mercury mining and refining. You will see a display about it in the
hotel replica at the Frontier Villiage on Coyote Creek south of San
Jose. Funny thing, when the records are checked, there were plenty
of deaths in the early mercury town, but no live births. I have
talked to one man who remembers the fellows who panned the black
sands at Ocean Beach in San Francisco during the depression. The
fellows would take their black sand and pour it into a hole in a raw
potato…put the stopper back in and then roast the potato over a
campfire. The gold would form a little bead as the mercury fumes were
driven off. Of course they didn’t eat the potato.

If you made a campfire ring out of mercury ore the fumes might kill
you during the night…like they did one hunting party.

When I was in the California Bureau of Mines display when it was in
the ferry building in San Francisco during the eighties, I saw a
glass display case broken on the top. Inside was gold ore and mercury
droplets. Someone figured they would harvest a little. But I doubt if
it would have worked. The ore was a gold terreluride.

Here in Idaho one fellow has told me he knows of one mountain stream
with pools of mercury in the bottom from an early gold rush.
However, how much gold could you get in a flask of heavy mercury??
How much surface area is required for adsorption? If a nobel prize
were put in there, it would not come back out in the form it
originally was in if it was possible to absorb it.

Rose Alene



Gold does dissolve in mercury. It also looses all structure. Lots of
mercury and you end up with a mix which sort of feels like mercury
with sand in it. A drop of mercury on a ring and you need a new ring.
I have seen a few distraught repair customers wondering why their
yellow wedding ring suddenly turned white. You get recognised as a
jewellery wizard when asking about the broken thermometer, despite
the bad news

It is possible to separate the two metals by boiling off the mercury
(google Fire Guilding) but the process is VERY hazardous and illegal
these days without a lot of fancy equipment to recover all of the
mercury. Experience from decades ago when death was a distant
problem, and I still have a few grams of gold in an amalgam.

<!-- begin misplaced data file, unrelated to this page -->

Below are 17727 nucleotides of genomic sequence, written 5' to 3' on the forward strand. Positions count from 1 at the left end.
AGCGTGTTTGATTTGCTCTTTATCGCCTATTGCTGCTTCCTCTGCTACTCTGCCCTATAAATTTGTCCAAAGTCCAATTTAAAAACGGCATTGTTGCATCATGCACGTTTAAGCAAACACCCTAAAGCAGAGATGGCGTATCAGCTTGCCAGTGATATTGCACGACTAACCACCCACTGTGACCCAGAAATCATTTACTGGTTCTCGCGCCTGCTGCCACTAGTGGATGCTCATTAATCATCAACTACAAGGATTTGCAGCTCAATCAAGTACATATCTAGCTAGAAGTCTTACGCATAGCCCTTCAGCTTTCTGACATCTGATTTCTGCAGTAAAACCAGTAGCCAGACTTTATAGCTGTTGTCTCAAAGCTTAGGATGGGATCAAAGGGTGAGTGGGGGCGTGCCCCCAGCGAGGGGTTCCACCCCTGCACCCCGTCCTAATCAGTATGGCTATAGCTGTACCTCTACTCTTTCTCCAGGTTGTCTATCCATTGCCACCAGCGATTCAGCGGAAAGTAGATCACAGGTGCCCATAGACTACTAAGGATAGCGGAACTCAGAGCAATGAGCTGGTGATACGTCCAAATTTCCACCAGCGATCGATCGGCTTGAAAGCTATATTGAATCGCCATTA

Demand Designs
Analog/Digital Modelling & Goldsmithing

This is probably the weirdest thing I've ever heard about the
jewelery trade. I'm sure nobody does this now, but is there any
truth to this ever having been done in the past? I can't even
fathom how one could dissolve gold in mercury to begin with, let
alone how you could get it back out again to use it... 

I’d agree that jewelers don’t store their gold dissolved in mercury,
simply because a good safe is so much easier and safer. But gold does
indeed dissolve in mercury. That behavior is the basis of the old
style method of gilding silver with gold, as well as ancient methods
of refining gold, still tragically used today in many primative gold
mining operations, especially in latin america, where it’s use not
only poisons the people doing it, but terribly pollutes the rivers
and waterways downstream. All you do to dissolve gold in mercury is
simply put it in. Like solid silver added to molten gold, the gold
dissolves in the molten mercury (liquid at room temperature, but
still a molten metal, after all). In primative refining, the ore is
mixed with mercury, where gold in the ore dissolves in the liquid.
That’s then seperated from the remaining solid ore (sands, etc) and
the mercury is heated to vaporize it, leaving the gold. At best, this
is done in some version of a primative still so as to recondense and
recover the mercury, but usually that’s only partially efficient,